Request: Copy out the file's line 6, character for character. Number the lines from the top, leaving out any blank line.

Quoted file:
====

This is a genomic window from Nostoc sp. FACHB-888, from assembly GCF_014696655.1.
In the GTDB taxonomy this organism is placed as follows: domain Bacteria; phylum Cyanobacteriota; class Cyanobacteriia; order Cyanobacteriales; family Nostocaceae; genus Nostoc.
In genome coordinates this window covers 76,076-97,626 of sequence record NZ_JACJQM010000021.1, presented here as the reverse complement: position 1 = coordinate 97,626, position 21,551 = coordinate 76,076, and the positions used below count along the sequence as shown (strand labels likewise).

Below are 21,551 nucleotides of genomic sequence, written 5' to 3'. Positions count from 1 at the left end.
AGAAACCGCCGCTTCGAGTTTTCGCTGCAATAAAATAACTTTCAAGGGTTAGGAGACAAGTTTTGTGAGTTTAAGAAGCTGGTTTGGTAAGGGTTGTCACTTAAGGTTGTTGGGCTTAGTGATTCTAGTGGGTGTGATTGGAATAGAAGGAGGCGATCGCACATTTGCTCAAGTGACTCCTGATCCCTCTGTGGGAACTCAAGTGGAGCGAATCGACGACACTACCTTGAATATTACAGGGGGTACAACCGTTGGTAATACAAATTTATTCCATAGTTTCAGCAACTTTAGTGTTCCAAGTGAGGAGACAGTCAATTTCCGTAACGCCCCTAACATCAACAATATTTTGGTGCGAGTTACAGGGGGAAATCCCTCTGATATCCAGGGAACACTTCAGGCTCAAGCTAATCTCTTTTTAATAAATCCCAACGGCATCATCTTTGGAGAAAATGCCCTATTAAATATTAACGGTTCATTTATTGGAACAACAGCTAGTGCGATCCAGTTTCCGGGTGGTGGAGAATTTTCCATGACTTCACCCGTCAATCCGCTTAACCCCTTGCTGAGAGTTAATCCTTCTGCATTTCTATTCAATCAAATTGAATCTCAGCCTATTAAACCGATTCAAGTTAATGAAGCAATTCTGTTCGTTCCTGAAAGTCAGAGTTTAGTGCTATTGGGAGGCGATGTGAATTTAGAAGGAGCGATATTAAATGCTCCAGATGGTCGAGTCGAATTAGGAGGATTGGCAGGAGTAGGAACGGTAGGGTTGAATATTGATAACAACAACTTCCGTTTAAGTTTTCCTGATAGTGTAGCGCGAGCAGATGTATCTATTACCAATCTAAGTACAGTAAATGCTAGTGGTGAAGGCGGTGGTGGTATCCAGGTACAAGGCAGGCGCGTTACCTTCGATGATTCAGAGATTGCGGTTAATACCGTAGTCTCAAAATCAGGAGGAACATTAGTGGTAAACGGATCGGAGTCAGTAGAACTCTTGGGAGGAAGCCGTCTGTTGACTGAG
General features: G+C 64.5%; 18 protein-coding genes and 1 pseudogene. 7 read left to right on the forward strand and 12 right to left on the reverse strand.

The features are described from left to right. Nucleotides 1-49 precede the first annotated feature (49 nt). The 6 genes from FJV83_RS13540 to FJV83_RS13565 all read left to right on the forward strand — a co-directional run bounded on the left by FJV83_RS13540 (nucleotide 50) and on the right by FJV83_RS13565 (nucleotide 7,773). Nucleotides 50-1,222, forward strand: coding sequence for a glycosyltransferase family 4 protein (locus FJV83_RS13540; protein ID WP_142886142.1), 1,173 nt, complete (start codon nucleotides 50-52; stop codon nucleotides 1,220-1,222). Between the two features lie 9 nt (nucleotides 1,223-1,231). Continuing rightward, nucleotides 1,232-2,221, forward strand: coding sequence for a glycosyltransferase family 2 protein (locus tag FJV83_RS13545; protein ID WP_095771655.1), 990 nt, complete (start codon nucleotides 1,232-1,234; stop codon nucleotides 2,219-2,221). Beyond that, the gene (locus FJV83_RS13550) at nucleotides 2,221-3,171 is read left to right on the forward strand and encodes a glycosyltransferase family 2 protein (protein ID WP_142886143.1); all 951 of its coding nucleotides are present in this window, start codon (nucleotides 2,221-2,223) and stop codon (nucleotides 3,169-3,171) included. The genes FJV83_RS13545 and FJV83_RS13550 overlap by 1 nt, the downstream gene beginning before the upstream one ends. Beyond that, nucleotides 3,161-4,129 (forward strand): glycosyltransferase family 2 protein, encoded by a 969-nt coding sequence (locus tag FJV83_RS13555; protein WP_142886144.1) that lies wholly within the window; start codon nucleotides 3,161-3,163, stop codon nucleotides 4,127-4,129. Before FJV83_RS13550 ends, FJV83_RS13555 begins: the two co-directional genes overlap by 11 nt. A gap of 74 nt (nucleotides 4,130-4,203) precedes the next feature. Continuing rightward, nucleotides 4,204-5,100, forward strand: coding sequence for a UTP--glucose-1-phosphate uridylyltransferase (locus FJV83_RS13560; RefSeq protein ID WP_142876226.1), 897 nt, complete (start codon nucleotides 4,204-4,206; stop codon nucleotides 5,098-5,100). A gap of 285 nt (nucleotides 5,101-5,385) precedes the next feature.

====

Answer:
General features: G+C 64.5%; 18 protein-coding genes and 1 pseudogene. 7 read left to right on the forward strand and 12 right to left on the reverse strand.